Theorie / Forschung
Aspen Moviemap was one of the first interactive video projects ever. Seeded many others and in part led to the vision of the MIT Media Lab.
The Aspen Moviemap led to several moviemaps since.
The author has since conceived and directed several moviemap productions, each with its own unique playback configuration. The "Paris VideoPlan" (1986) was commissioned by the RATP (Paris Metro) to map the Madeleine district of Paris from the point-of-view of walking down the sidewalk. It was filmed with a stop-frame 35mm camera mounted on an electric cart, filming one frame every 2 meters. An encoder was attached to one of the cart's axles. Rather than filming all the turn possibilities at each intersection, a mime was employed to stand in each intersection and simply point in the possible turn directions. The idea was to substitute the perceptual continuity of actual match-cuts with cinematic continuity. The playback system was built in a kiosk and exhibited in the Madeleine Metro Station.
The "Golden Gate Videodisc Exhibit" (1987) was produced for San Francisco's Exploratorium as an aerial moviemap over a 10 by 10 mile grid of the Bay Area. It was filmed with a gyro-stabilized 35mm motion picture camera on a helicopter, which flew at a constant ground speed and altitude along one-mile grid lines determined by LORAN satellite navigation technology, effectively filming one frame every 30 feet. The camera was always pointed at the center of the Golden Gate Bridge, hence no turn sequences were necessary since the images always matched at each intersection regardless of travel direction. The playback system used a trackball to control both speed and direction, with the feel of "tight linkage" to the laserdiscs. The result was the sensation of moving smoothly over the Bay Area at speeds much faster than normal.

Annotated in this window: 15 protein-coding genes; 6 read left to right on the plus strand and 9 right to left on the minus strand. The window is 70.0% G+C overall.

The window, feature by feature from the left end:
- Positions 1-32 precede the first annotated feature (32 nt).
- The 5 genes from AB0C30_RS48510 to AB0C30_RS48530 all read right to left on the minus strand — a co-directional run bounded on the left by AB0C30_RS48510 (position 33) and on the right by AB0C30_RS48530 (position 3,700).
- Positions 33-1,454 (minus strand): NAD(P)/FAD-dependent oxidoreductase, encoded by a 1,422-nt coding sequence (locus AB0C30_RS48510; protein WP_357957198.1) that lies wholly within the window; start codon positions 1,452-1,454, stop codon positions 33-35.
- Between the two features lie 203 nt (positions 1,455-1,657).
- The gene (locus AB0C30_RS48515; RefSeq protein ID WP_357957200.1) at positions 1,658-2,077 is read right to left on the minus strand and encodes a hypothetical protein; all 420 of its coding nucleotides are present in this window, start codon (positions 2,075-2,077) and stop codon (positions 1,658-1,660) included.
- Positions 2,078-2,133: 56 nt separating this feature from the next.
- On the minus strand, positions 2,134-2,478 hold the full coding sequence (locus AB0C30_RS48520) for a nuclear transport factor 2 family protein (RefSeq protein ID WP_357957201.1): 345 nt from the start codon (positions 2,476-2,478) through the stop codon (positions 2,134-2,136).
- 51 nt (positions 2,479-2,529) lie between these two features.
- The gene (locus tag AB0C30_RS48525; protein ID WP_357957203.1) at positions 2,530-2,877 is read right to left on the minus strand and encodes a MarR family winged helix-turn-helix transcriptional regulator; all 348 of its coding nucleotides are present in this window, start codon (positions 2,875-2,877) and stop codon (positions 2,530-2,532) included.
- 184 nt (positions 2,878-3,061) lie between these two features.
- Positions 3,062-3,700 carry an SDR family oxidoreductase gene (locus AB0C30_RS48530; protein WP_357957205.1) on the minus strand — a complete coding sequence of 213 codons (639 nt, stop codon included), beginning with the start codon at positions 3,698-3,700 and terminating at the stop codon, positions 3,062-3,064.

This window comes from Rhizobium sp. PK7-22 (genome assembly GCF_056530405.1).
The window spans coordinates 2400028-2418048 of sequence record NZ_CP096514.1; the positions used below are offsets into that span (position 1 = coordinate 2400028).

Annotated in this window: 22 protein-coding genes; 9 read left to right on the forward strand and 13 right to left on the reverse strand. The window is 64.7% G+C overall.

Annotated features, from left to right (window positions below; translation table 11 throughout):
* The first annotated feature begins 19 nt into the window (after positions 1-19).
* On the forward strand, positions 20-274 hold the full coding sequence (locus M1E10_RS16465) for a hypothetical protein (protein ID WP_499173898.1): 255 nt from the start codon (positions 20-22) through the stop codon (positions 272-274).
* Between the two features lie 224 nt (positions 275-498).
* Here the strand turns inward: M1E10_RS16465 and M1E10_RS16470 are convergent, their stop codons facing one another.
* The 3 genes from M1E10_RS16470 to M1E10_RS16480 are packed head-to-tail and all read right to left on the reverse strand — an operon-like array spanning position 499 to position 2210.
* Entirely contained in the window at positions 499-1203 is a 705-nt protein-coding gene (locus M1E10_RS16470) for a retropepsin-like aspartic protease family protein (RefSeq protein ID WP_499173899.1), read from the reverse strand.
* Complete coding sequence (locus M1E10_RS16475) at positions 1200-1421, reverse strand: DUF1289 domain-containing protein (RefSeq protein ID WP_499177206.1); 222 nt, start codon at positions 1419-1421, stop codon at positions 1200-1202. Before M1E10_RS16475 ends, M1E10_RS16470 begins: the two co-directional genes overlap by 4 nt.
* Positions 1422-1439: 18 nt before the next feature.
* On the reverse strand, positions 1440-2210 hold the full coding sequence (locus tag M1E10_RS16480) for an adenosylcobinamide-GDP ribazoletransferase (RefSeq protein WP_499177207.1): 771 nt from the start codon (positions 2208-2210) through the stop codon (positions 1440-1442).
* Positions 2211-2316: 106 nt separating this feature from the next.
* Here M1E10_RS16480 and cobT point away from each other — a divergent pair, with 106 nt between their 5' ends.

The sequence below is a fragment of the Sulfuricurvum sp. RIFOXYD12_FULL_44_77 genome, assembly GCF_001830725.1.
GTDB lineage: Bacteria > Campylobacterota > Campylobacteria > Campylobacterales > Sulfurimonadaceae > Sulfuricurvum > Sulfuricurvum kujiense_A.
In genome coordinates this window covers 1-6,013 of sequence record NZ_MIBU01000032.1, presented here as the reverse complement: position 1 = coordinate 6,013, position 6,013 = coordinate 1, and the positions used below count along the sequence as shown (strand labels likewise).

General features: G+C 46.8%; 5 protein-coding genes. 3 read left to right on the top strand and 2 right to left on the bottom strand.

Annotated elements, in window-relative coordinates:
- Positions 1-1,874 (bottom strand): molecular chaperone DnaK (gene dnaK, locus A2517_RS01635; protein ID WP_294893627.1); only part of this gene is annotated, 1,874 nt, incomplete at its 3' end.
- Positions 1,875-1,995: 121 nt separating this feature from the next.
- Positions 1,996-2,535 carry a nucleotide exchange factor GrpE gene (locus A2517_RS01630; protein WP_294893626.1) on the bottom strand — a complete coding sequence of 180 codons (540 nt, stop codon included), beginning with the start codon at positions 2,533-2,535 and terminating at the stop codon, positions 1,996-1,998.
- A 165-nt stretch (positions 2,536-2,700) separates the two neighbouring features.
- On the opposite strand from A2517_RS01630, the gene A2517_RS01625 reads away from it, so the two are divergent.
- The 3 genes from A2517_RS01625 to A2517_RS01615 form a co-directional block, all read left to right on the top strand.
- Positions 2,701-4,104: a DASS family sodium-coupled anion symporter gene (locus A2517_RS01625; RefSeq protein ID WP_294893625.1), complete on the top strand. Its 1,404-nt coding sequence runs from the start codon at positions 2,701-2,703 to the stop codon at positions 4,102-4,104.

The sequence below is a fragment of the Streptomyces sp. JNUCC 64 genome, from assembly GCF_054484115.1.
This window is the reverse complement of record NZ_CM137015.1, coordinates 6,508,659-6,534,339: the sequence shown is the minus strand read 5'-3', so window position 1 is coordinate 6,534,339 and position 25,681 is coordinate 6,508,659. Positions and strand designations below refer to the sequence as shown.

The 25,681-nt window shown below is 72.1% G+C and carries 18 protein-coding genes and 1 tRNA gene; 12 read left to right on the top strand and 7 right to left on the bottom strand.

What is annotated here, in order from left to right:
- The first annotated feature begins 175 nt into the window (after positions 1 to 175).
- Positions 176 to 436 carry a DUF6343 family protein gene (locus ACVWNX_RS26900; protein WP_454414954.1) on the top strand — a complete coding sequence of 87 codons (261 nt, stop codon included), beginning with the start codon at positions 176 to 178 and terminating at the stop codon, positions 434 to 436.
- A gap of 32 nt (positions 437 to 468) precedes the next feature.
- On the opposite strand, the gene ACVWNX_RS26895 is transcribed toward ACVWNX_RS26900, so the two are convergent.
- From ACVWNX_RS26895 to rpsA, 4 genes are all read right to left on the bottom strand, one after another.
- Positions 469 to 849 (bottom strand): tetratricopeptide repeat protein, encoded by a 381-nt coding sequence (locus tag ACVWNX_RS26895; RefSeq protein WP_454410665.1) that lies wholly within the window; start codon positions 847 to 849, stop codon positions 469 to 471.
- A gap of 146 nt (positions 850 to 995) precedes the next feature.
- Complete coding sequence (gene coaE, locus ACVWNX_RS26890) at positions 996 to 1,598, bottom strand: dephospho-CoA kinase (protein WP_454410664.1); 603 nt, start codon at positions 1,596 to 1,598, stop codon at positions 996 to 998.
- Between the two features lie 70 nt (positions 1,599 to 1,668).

"VBK: A Moviemap of Karlsruhe" was commissioned by the Zentrum fur Kunst und Medientechnologie (ZKM). Karlsruhe, Germany, has a well-known tramway system, with over 100 kilometers of track snaking from the downtown pedestrian area out into the Black Forest. A 16mm stop-frame camera was mounted in front of a tram car and interfaced to the tram's odometer. Triggering was programmed to be at 2, 4, or 8 meter increments per frame depending on location. Filming on a track resulted in virtually perfect spatial registration. The playback system consisted of a pedestal with a throttle for speed control and 3 pushbuttons for choosing direction at intersections. The camera had a very wide-angle lens (85 degree horizontal FOV) and playback employed a 16 foot wide video projection. The input pedestal was strategically placed in front of the screen to achieve orthoscopically correct viewing, resulting in a strong sense of visual immersion.
- M. Naimark, A 3D Moviemap and a 3D Panorama, SPIE Proceedings Vol. 3012, San Jose, 1997
- R. Mohl, Cognitive Space in the Interactive Movie Map: An Investigation of Spatial Learning in Virtual Environments, PhD dissertation, Education and Media Technology, M.I.T., 1981